Lakota Draw a Line on the Land to Block Keystone Pipeline Trucks
By Steven McFadden
A series of events breaking along the border of the Pine Ridge Indian Reservation in South Dakota may well develop into a major news story with resonant consequences for the law, for the environment, for treaty rights, and for the land.
As of March 5, the Lakota Oyate have taken a stand on their reservation border, drawing a line in an attempt to block the passage of trucks carrying equipment for the proposed Keystone XL tar sands pipeline.
KILI Radio 90.1 on the reservation broadcast an Action Alert, calling all Lakota men “to come stand in defense of their treaty-bound reservation land.”
According to KILI, the pipeline trucks refused to turn around and claimed they have corporate rights that supercede any other laws.
The vast Earth-changing Keystone XL pipeline project—ripping up the tar sands of the Northlands and then pumping the toxic goo thousands of miles over fertile but fragile land to the Gulf of Mexico—was supposed to be on hold. But TransCanada, the foreign-owned corporation, continues aggressively to shove, spurt and snake parts of the pipeline forward.
This developing confrontation between Native peoples—who from their traditions understand that they bear responsibilities as keepers of the Earth—and the huge multinational corporate XL Pipeline complex, could become an international focal point.
Updates from the scene as of March 6 report that the trucks are being allowed to pass, and that Lakota people were arrested late March 5 as they attempted to halt the trucks from entering their sovereign territory.
Meanwhile, troubles on the South edge of the Pine Ridge Reservation (the border between South Dakota and Nebraska) came into a strange, fuzzy focus in the March 6 edition of The New York Times. The Times published a disturbing story about the alcohol-induced heartache and misery anchored in Whiteclay, Nebraska, a notorious town squatting on the south border of the Pine Ridge Reservation.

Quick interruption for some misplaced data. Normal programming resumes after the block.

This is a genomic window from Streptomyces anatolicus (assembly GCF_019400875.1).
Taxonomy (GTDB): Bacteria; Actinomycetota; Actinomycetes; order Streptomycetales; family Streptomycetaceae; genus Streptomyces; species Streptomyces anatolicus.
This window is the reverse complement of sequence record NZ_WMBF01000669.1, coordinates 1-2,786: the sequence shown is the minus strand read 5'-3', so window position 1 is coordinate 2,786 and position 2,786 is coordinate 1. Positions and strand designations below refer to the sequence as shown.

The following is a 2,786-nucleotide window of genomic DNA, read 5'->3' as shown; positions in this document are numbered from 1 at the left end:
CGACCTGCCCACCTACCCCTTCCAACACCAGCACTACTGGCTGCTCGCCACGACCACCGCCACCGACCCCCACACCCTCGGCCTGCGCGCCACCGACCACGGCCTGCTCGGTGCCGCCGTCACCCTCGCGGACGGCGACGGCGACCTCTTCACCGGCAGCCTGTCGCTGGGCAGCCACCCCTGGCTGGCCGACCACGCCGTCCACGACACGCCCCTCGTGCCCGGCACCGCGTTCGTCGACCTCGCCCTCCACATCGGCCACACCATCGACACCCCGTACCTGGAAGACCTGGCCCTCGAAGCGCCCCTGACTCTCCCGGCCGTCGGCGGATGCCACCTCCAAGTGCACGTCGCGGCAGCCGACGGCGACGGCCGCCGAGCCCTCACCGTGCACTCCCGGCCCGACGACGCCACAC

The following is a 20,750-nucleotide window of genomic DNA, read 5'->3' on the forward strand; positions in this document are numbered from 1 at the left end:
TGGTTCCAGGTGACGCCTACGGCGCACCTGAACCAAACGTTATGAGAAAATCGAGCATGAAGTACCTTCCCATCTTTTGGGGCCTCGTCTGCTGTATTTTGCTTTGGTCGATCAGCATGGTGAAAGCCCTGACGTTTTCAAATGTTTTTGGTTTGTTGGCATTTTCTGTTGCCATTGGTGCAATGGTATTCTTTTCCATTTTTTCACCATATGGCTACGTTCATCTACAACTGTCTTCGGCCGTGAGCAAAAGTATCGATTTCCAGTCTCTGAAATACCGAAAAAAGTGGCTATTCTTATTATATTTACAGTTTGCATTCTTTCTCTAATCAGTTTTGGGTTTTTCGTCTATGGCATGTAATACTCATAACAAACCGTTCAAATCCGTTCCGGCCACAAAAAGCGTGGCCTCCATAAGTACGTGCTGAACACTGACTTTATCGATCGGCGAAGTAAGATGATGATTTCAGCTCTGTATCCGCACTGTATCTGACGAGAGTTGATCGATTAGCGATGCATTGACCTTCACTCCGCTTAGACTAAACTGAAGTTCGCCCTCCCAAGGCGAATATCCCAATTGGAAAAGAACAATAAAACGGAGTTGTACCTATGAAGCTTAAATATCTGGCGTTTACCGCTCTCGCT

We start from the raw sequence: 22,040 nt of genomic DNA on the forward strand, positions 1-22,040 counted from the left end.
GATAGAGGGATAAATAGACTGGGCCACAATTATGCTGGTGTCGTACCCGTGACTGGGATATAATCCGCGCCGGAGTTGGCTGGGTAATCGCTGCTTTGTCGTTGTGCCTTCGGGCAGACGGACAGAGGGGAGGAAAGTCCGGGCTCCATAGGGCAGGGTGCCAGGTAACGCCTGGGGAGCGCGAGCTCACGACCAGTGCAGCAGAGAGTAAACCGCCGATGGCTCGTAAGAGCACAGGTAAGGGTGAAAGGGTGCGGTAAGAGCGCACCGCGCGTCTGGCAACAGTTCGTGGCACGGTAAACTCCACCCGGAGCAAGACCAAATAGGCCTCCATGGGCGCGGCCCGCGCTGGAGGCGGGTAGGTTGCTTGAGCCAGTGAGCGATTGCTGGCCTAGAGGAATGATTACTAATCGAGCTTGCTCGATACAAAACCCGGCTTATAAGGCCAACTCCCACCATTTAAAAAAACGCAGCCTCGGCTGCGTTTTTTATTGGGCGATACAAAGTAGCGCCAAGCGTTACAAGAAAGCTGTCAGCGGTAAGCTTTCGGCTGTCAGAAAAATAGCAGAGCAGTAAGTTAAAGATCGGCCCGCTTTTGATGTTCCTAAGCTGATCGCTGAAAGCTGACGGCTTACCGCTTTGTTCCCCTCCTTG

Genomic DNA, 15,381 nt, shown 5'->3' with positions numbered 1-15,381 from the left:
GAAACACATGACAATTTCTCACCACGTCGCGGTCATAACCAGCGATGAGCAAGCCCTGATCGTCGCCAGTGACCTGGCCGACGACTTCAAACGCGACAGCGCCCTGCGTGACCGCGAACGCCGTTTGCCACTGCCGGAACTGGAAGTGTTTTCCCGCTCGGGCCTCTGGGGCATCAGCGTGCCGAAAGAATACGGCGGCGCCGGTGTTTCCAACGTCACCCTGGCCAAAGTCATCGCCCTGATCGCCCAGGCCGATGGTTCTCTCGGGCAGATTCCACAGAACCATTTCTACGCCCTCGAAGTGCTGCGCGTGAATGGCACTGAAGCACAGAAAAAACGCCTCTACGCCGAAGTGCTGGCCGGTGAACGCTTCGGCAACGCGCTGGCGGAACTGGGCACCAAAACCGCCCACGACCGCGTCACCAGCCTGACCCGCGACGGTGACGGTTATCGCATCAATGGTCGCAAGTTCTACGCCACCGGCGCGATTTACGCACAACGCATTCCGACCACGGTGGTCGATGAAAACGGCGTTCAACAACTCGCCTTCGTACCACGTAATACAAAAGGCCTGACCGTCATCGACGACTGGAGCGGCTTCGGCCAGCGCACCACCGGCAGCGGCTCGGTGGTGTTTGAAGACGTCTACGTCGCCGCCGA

For more information, click here.
By Anke Rasper
"Today's interim report from the UNFCCC is a red alert for our planet," said UN Secretary General Antonio Guterres.
The report, released Friday, looks at the national climate efforts of 75 states that have already submitted their updated "nationally determined contributions," or NDCs. The countries included in the report are responsible for about 30% of the world's global greenhouse gas emissions.
- World Leaders Fall Short of Meeting Paris Agreement Goal - EcoWatch ›
- UN Climate Change Conference COP26 Delayed to November ... ›
- 5 Years After Paris: How Countries' Climate Policies Match up to ... ›
- Biden Win Puts World 'Within Striking Distance' of 1.5 C Paris Goal ... ›
- Biden Reaffirms Commitment to Rejoining Paris Agreement ... ›
EcoWatch Daily Newsletter
India's New Delhi has been called the "world air pollution capital" for its high concentrations of particulate matter that make it harder for its residents to breathe and see. But one thing has puzzled scientists, according to The Guardian. Why does New Delhi see more blinding smogs than other polluted Asian cities, such as Beijing?
- This Indian Startup Turns Polluted Air Into Climate-Friendly Tiles ... ›
- How to Win the Fight Against Plastic - EcoWatch ›
In a historic move, the Delaware River Basin Commission (DRBC) voted Thursday to ban hydraulic fracking in the region. The ban was supported by all four basin states — New Jersey, Delaware, Pennsylvania and New York — putting a permanent end to hydraulic fracking for natural gas along the 13,539-square-mile basin, The Philadelphia Inquirer reported.
- Appalachian Fracking Boom Was a Jobs Bust, Finds New Report ... ›
- Long-Awaited EPA Study Says Fracking Pollutes Drinking Water ... ›
- Pennsylvania Fracking Water Contamination Much Higher Than ... ›
Colombia is one of the world's largest producers of coffee, and yet also one of the most economically disadvantaged. According to research by the national statistic center DANE, 35% of the population in Columbia lives in monetary poverty, compared to an estimated 11% in the U.S., according to census data. This has led to a housing insecurity issue throughout the country, one which construction company Woodpecker is working hard to solve.
- Kenyan Engineer Recycles Plastic Into Bricks Stronger Than ... ›
- Could IKEA's New Tiny House Help Fight the Climate Crisis ... ›
To save the planet, we must save the Amazon rainforest. To save the rainforest, we must save its indigenous peoples. And to do that, we must demarcate their land.
A new EarthxTV film special calls for the protection of the Amazon rainforest and the indigenous people that call it home. EarthxTV.org
- Meet the 'Women Warriors' Protecting the Amazon Forest - EcoWatch ›
- Indigenous Tribes Are Using Drones to Protect the Amazon ... ›
- Amazon Rainforest Will Collapse by 2064, New Study Predicts ... ›
- Deforestation in Amazon Skyrockets to 12-Year High Under Bolsonaro ›
- Amazon Rainforest on the Brink of Turning Into a Net Carbon Emitter ... ›